In his first interview since the injury, he tells Sir Matthew Pinsent how his life has changed in the near three months since.
‘Walking again would be a miracle’ – a new reality
“Once the pain had died away, the first thing I tried to do was sit up,” he recalls. “I grabbed the sides of the bed to pull myself up and I fell forwards like a rag doll, and then fell backwards. That’s really scary.”
Just three days earlier, Reed had been completing an assault course as part of his training for the Royal Marines. Ranked Lieutenant Commander, he had returned to a full-time naval career after retiring from rowing in April 2018.
He was doing well. After all, this is a man who is reported to have the world’s largest recorded lung capacity and, by his own admission, was a “physical specimen”.
Now, the only movement he has below the chest is the ability to wiggle a big toe. During his time in hospital, he contracted a rare form of meningitis as well as bladder infection after bladder infection.
The cause of his injury is unknown and its extent will become apparent once the inflammation due to the trauma reduces. He may gain some movement in his legs, but walking again would be a “miracle”.
“If the damage is done, I won’t be walking again. I can try all I like but it might not happen,” he says. “That’s quite hard to take, but I’ll take any movement I can get.
“It’s a balance of being positive and realistic, so I’ll make sure I keep my emotions in check.”
After two months in an NHS hospital, Reed moved to the spinal treatment centre at Salisbury NHS Foundation Trust three weeks ago. When he is discharged, he will go to the military rehabilitation centre at Stanford Hall near Loughborough.
“People will see someone who has been through the Olympics very able-bodied, and now they’ll see the wheelchair, but there’s more to it than that,” he says.
“The grim realities are bladder care, bowel care, digestion and skin care and how it all affects you.
“In the days after that big stroke, I would be awake at five in the morning thinking ‘how am I going to go to the bathroom?’. That’s hard.”
‘After London 2012, who would think I’d face a bigger challenge?’
For many years as a rower, Reed’s daily life was planned to the minute. A 20km row on the machine in the morning, a couple of hours out on the water and then more time in the gym.
It’s still much the same. On his phone he has a colour-coordinated timetable, full of meetings with consultants, physiotherapy sessions and educational sessions, in which he learns about his body’s new needs. Green is for visitors – and there is a lot of green.
Many of his old crewmates – Andrew Triggs Hodge, Alex Gregory, Stan Louloudis to name but a few – and his former coach Jurgen Grobler have been to visit. It was the latter, GB’s mastermind of a head coach, who Reed thinks struggled the most.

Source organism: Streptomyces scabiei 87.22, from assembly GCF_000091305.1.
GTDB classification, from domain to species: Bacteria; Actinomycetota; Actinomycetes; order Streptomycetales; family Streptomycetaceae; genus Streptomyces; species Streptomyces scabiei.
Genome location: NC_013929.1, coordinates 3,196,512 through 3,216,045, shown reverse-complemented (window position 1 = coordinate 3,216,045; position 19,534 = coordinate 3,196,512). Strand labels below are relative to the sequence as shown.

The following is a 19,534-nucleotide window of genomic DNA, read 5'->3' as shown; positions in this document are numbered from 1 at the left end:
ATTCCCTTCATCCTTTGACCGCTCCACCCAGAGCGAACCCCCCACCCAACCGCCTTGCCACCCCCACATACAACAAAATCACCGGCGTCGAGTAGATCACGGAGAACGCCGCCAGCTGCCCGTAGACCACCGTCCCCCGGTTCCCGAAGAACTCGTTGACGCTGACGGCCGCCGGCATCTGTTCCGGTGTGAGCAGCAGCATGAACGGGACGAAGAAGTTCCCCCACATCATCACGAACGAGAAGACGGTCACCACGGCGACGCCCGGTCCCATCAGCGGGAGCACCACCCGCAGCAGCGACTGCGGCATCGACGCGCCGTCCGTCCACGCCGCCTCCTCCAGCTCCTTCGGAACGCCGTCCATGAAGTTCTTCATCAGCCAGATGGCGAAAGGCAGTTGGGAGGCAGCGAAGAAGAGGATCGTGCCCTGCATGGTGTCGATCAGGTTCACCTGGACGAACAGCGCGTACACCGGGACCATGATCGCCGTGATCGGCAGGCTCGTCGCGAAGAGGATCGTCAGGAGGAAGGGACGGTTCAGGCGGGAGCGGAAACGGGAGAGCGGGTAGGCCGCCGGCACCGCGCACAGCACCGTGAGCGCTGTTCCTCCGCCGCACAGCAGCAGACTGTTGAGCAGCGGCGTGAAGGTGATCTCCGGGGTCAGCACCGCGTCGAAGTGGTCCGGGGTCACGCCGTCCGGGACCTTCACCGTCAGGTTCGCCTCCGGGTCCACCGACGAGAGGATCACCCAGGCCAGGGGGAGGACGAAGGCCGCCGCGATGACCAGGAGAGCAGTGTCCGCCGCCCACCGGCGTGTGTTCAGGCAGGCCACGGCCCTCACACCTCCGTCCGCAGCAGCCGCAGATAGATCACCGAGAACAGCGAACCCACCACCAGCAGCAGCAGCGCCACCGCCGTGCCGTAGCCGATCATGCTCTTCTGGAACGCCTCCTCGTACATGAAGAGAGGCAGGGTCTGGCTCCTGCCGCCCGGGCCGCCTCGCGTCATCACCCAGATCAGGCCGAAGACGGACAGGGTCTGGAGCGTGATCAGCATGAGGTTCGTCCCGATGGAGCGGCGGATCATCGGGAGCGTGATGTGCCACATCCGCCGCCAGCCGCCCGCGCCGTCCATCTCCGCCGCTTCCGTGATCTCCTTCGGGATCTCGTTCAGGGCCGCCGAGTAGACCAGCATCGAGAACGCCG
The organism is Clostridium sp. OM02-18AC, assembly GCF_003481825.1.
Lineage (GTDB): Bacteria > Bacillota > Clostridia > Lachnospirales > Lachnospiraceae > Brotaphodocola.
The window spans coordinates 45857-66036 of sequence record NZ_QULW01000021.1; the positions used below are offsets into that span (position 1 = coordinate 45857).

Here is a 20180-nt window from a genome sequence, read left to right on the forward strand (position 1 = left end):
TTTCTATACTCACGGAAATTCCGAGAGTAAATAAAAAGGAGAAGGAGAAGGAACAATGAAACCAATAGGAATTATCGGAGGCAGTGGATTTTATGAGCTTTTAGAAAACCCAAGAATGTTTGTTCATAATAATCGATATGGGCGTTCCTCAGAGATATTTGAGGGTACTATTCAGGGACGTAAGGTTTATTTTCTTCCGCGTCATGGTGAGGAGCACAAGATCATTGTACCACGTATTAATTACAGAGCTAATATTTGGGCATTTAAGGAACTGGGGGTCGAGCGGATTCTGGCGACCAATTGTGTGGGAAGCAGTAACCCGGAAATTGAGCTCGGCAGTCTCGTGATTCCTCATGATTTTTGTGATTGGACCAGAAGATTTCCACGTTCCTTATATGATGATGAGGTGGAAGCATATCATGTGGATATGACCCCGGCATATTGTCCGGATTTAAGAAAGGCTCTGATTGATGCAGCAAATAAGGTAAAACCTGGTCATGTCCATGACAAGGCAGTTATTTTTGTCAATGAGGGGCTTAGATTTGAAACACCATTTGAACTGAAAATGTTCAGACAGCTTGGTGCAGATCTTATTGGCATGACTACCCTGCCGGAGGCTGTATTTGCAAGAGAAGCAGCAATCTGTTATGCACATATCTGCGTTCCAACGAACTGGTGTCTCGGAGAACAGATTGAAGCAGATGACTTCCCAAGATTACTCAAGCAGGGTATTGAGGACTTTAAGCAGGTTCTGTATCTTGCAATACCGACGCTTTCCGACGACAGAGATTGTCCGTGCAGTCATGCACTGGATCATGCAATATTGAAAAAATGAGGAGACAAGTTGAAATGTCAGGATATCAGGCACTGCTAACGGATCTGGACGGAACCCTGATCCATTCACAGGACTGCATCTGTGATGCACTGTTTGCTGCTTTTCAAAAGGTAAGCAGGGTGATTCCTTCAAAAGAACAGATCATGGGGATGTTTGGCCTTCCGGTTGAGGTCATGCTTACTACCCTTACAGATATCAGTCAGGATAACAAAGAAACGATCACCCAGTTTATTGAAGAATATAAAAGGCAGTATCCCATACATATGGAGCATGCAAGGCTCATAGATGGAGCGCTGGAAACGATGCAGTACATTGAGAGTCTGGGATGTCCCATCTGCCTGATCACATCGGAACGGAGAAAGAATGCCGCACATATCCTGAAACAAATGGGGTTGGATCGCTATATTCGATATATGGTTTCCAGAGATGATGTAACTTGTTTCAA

“Nobody knows my body better than Jurgen,” he says. “He saw me at my physical best so for him arriving to see me in a wheelchair was tough.
“He was the one person who I would try to impress physically, and it’s a different world now.”
A different world, maybe, but as Reed says, he couldn’t have had better preparation for his new life.
“There’s nothing more beneficial to me now than my athlete mindset. Nothing.”
Reed has lived his life in four-year chunks, Olympiad after Olympiad, winning gold at every Games since Beijing 2008. In this new, very different chapter of his life, he’s treating it much the same.
“Where we were going before was a gold medal, we knew what the goal was, we knew the venue, the start time, the standard – typically a second or two faster than the world record,” he says.
“Now, the standard is walking again. Let’s say a gold medal is walking again, mountaineering, back to my old life and working for the Navy.
“It’s so familiar it’s untrue. I count my blessings that I’m up for that challenge.
“If the aim is walking again rather than a gold medal, the target is even bigger than before and the motivation is even bigger than before, and I didn’t think I’d ever say that again.
“After London 2012, who thought that I’d have a bigger challenge and more motivation to achieve?”
New boundaries and Paralympic fantasies
Reed doesn’t know what his future holds. He hopes he will be able to return to the Navy in some capacity, while he also wants to use his voice and his platform to raise awareness of the difficulties disabled people face.
A lot of adjustment, both physical and mental, will take place. He will never return to his first-floor London flat, and he also has to get used to looking up at people, rather than down from his previous towering physique.
“I pride myself on being brave and bold and sometimes a bit reckless,” he says. “Now, when I go out into the city, a pavement is suddenly an obstacle. Can I get up? Can I get down that, or a set of stairs? At the moment, it’s a no-go.
“I will learn to tackle these things, I will learn to get as close to my old life.
“It will take a lot of time, because a kerb is a boundary. I need to get to a point where there are no boundaries.”
Yet could the future also see a return to sport? Could this Olympian one day compete at the Paralympics?
“I won’t lie, I’ve thought about it and I thought about it quite quickly. I even started looking up all the Paralympic sports and classifications,” he says.
“But we’ve got to give the Paralympians credit. While I would fantasise about that, those athletes are incredible.”
But which sport? Rowing is out because of his lack of core control and back strength, but javelin, archery or shooting? Maybe.
“Invictus Games, why not?” he says. “At the moment the Paralympics feel like fantasy land. I’ve got three Olympic medals and I didn’t think I’d ever have those, so why not?
“There are lots of things to do in life, but imagine representing ParalympicsGB. That would be cool.”